After Richard Nixon won reelection in 1972, New York writer and critic Pauline Kael acknowledged that she lived in a bubble.
“I live in a rather special world,” Kael told the Modern Language Association. “I only know one person who voted for Nixon. Where they are, I don’t know. They’re outside my ken. But sometimes when I’m in a theater, I can feel them.”
Well, nearly fifty years later, that bubble has yet to burst.
If anything, it’s only grown a thicker skin.
Since Elizabeth Warren ended her quixotic campaign, the bubble-dwellers have been inconsolable.
So certain were they that Warren would win the nomination, they simply cannot accept that their certainty had very little to do with reality.
But they aren’t the only ones living in the bubble.
Elizabeth Warren is right there with them too. She went into Iowa and New Hampshire convinced of her own inevitable victory. And after her humiliating distant fourth place finish in New Hampshire, Liz lashed out at the very people who were artificially keeping her in the race.
In an email to supporters, Warren bemoaned the lack of “fairness” her campaign was receiving from the media.
Elizabeth knows what it’s like to be counted out early, because it’s happened before. But right now, 55 states and territories have still yet to vote. 98% of delegates are still up for grabs. We can’t count on the media to cover our campaign fairly, so we’re taking our case directly to the voters. [original bold emphasis]
But here’s the thing. Elizabeth Warren’s problems began when she first started “taking our case directly to the voters.”
When face-to-face with actual human beings, the media-created Warren Buzz sputters out like a wet fart.
As I said yesterday, Warren made the exact same mistake Hillary made in 2016. She believed what was said about her inside the media bubble.
She believed it because the bubble believed it.
It isn’t as if we need more proof that those in the media are out of touch with the rest of the country. Fact is, we get examples of that every single day.
And rather than taking the time to venture out from the confines of their hermetically-sealed, like-minded cocoon to find out what actual voters think, these bubble-dwellers think perusing Twitter is the way to get their finger on the pulse of the electorate.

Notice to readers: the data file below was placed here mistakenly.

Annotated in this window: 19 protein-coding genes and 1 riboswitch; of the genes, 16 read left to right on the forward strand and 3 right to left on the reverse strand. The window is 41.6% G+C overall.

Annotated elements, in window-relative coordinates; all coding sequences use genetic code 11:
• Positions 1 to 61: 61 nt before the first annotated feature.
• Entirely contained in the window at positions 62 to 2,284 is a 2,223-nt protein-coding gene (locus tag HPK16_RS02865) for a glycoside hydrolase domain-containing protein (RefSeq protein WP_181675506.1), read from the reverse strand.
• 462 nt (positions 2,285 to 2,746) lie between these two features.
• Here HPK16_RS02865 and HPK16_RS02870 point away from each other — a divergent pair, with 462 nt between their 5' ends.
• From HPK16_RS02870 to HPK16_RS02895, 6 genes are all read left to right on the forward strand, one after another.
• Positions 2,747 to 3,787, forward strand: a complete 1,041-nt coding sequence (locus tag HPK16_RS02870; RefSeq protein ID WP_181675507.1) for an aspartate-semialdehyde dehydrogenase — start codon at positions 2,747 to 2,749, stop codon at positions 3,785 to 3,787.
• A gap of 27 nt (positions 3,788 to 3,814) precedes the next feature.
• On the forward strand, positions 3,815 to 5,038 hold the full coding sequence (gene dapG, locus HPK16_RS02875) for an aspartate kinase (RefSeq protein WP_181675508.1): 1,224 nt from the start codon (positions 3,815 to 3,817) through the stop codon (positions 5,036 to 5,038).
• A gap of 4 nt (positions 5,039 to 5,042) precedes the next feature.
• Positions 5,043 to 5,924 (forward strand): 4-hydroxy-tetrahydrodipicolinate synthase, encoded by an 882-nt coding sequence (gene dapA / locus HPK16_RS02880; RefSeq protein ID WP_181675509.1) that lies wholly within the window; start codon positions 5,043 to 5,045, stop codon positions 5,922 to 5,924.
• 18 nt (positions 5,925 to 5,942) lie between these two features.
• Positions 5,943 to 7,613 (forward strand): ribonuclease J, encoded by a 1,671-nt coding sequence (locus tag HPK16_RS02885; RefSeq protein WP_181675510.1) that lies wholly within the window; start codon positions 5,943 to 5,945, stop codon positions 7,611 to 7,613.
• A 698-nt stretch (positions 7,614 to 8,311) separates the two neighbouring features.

But Twitter is not real life. If anything, it is just another bubble.
So when the rubber met the road and actual voters had a chance to make their feelings known, these bubble-dwellers were gobsmacked.
Most of the mourning is coming from within the bubble. These guys just don’t understand why voters failed to fall in line and support this woman they deemed the “most qualified” and “the smartest” candidate in the history of the world.
At least Pauline Kael had enough self-awareness to know she lived in a bubble.
These guys have no idea.
I know what you’re thinking. “What planet does this idiot live on?!”
She’s here on Earth, in America. But she lives in the bubble.
How else could she conclude that a woman who lied about her own personal history time and time again has no baggage (fired for being visibly pregnant! Kids went to public schools! I’m and Indian and this DNA test proves it!)?
“A fantastic campaigner?”
That must be why voters rallied to her in droves to hand her victories in …
Naturally they cannot comprehend why, after Warren opened fire at Mike Bloomberg, she didn’t rise in the polls.
But anyone outside of the bubble could explain that. Because outside of the bubble we acknowledge history.
And if history tells us anything, it’s that candidates who go scorched earth on another candidate not only harm their target; they harm themselves.